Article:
Myotonic Goats, Why Do They Faint? and Much More! | Goat Journal

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Goat Journal January/February 2019 issue is NOW AVAILABLE! Subscribe today for today’s leading stories and all the tried-and-true goat information you need.

Goat Journal is an all-new publication dedicated to dairy goats and so much more! It’s all the great dairy goat information you’ve come to love — goat milk benefitsmaking goat cheese, or learning how to make goat milk soap — with expanded information on other goats!

In this Issue of Goat Journal:

Why Do Myotonic Goats Faint? By Janet Garman
Myotonic goats were developed and selected over time based on certain qualities. Much of that was determined by the needs of the local population. Some still carry the genes for smaller size. Others have large, curling horns. It’s also common to find fainting goats with very small horns. When startled, the fainting goats appear to stiffen and fall over. The startle reaction in the breed is part of the condition myotonia congenita. The goats with this condition startle easily and their legs stiffen from a lengthy contraction of the leg muscles. But it’s not a true faint. The goat remains conscious and tips over. The reaction can vary widely depending on the goats.


Goats are delightful! Goat Journal is the leading source of information you need to keep your herd healthy, happy and productive. Subscribe Now!


Pregnant Goat Care By Kate Johnson
It’s that time of year when many goat owners focus on pregnant goat care, as they’re either preparing to breed or have already bred their does. Spring kidding is one of my favorite times of the year on the farm and there is much to do to prepare yourself and your doe for the new arrivals.

Goat Lice: Are Your Goats Lousy? By Karen Kopf
If your goats are biting and scratching, suspect lice. The easiest place to spot goat lice is just behind the foreleg, directly on the skin. Goat lice are very common in winter months, and finding them does not mean you are a bad herdsman. If you don’t see them, it doesn’t mean they are not there.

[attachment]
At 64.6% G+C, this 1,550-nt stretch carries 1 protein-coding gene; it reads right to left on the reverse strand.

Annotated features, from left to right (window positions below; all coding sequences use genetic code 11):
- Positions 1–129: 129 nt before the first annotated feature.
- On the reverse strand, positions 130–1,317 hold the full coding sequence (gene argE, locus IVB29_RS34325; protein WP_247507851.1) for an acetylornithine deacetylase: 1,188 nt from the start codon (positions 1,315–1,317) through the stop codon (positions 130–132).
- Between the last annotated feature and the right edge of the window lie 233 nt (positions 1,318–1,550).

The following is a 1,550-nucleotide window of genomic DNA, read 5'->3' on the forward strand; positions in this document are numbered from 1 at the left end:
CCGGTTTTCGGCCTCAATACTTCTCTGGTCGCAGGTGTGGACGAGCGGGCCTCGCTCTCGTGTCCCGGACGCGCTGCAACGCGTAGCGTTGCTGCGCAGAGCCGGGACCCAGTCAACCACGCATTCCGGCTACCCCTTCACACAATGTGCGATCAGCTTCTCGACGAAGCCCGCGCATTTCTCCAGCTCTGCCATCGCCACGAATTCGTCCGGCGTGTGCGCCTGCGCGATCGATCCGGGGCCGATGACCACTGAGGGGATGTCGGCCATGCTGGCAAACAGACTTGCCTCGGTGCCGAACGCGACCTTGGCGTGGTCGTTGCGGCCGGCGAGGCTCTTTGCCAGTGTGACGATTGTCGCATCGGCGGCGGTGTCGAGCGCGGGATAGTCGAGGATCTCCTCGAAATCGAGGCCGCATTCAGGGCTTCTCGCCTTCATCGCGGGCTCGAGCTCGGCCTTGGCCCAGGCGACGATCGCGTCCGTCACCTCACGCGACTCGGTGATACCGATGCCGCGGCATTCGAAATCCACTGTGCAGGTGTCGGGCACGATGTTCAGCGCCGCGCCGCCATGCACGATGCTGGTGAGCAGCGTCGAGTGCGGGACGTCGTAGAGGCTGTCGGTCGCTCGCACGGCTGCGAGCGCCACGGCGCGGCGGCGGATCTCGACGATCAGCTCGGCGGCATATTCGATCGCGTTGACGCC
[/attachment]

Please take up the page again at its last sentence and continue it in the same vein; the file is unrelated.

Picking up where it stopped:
Rendy

A Weekend at Rendy By Theresa Miller
I pulled into the 2018 North American Pack Goat Association (NAPgA) Rendezvous nervous and unsure of what to expect. My nervousness lasted about 10 minutes and by the end of the Rendy, as the regulars call it, I didn’t want to leave. Rendezvous is an integral part of the North American Packgoat Association. In fact, the first Rendezvous held in Carson, Washington in 1999, was where the organization was founded. When the Sawtooth National Forest attempted to regulate goat packing, it became obvious that a national organization would be necessary to give goat packers a voice in public land use decisions.

Changes to The IDGR By Peggy Boone
The International Dairy Goat Registry (IDGR) has been a vital resource to goat and sheep producers for more than 30 years. Now it’s under new ownership and transitioning through exciting changes.

Put on a Happy Face! By Tamsin Cooper
Can goats tell the difference between human expressions? Do they care if we look happy or angry? Are they turned off by a frown? Researchers aimed to find out by watching goats at Buttercups Sanctuary for Goats, England, and recording their reactions to photographs of different human expressions. They found that goats approached smiling faces first. The goats clearly demonstrated that they were sensitive to facial expression of human emotions.

Brush Goats

Got Brush? By Marcia V. Stucki
It makes sense to think about other ways (besides giving milk) that goats might contribute on your homestead, farm, or ranch. Brush control is one of those ways. Goats are by nature browsers, meaning that they nibble a little bit of a lot of different plants, if given the opportunity. We can use that instinct to let goats help us with landscape management.

A Guide to Cheese Aging Equipment By Kate Johnson
Once you’ve mastered making soft and fresh cheeses, you may want to progress to pressed and aged cheeses. What kind of cheese aging equipment will you need? With just a few more pieces of equipment and an extra ingredient or two, you can easily master these more complex and delicious cheeses.

 

More on Keeping Goats from Goat Journal:

• Photo Essay: Pack Goat Rendezvous
• Secret Life of Goats: California’s Surfing Goats
• Breed Profile: Boer Goats
• Just for Fun
• Coming Attractions

 

ON THE COVER

Goat Journal

Summer, from the farm Andy’s Acres in Carlton, Minnesota. Photo by Chelsea Dobs Photography.

 

Goat Journal shares stories on marketing, breeding and raising dairy goats, along with features and goat information on making the goat business more profitable and rewarding. Keeping goats may be a labor of love, but Goat Journal makes it a lot easier and more fulfilling.

Never miss another great issue with practical tips on raising dairy goat breeds for pleasure or profit. Subscribe to Goat Journal today.

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